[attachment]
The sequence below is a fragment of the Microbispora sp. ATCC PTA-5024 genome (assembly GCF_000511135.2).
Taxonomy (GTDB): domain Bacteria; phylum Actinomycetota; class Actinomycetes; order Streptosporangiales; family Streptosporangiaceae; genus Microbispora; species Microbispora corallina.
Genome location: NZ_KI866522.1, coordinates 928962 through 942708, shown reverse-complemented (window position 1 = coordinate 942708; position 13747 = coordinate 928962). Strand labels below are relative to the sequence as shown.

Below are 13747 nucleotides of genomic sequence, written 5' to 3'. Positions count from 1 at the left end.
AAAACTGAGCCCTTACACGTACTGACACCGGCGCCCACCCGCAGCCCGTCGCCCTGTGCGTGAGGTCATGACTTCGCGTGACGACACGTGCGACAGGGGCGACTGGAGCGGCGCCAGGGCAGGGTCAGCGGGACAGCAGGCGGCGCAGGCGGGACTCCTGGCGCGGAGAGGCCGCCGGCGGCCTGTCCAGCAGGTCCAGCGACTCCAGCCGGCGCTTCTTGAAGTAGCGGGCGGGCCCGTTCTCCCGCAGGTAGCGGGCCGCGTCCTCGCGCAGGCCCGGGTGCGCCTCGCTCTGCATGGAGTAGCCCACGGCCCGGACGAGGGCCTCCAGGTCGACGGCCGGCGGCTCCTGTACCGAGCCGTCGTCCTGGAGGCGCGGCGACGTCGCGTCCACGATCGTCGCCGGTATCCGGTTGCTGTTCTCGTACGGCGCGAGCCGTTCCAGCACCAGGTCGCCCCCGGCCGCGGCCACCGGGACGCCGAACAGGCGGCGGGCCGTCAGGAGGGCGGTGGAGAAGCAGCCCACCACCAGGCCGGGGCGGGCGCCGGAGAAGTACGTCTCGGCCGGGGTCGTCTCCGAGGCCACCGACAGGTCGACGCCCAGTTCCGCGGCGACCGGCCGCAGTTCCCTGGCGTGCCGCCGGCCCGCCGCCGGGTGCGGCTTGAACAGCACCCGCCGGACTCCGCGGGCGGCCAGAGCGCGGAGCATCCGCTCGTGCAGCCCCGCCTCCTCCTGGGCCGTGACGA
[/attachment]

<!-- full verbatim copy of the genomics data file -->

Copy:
The sequence below is a fragment of the Microbispora sp. ATCC PTA-5024 genome (assembly GCF_000511135.2).
Taxonomy (GTDB): domain Bacteria; phylum Actinomycetota; class Actinomycetes; order Streptosporangiales; family Streptosporangiaceae; genus Microbispora; species Microbispora corallina.
Genome location: NZ_KI866522.1, coordinates 928962 through 942708, shown reverse-complemented (window position 1 = coordinate 942708; position 13747 = coordinate 928962). Strand labels below are relative to the sequence as shown.

Below are 13747 nucleotides of genomic sequence, written 5' to 3'. Positions count from 1 at the left end.
AAAACTGAGCCCTTACACGTACTGACACCGGCGCCCACCCGCAGCCCGTCGCCCTGTGCGTGAGGTCATGACTTCGCGTGACGACACGTGCGACAGGGGCGACTGGAGCGGCGCCAGGGCAGGGTCAGCGGGACAGCAGGCGGCGCAGGCGGGACTCCTGGCGCGGAGAGGCCGCCGGCGGCCTGTCCAGCAGGTCCAGCGACTCCAGCCGGCGCTTCTTGAAGTAGCGGGCGGGCCCGTTCTCCCGCAGGTAGCGGGCCGCGTCCTCGCGCAGGCCCGGGTGCGCCTCGCTCTGCATGGAGTAGCCCACGGCCCGGACGAGGGCCTCCAGGTCGACGGCCGGCGGCTCCTGTACCGAGCCGTCGTCCTGGAGGCGCGGCGACGTCGCGTCCACGATCGTCGCCGGTATCCGGTTGCTGTTCTCGTACGGCGCGAGCCGTTCCAGCACCAGGTCGCCCCCGGCCGCGGCCACCGGGACGCCGAACAGGCGGCGGGCCGTCAGGAGGGCGGTGGAGAAGCAGCCCACCACCAGGCCGGGGCGGGCGCCGGAGAAGTACGTCTCGGCCGGGGTCGTCTCCGAGGCCACCGACAGGTCGACGCCCAGTTCCGCGGCGACCGGCCGCAGTTCCCTGGCGTGCCGCCGGCCCGCCGCCGGGTGCGGCTTGAACAGCACCCGCCGGACTCCGCGGGCGGCCAGAGCGCGGAGCATCCGCTCGTGCAGCCCCGCCTCCTCCTGGGCCGTGACGA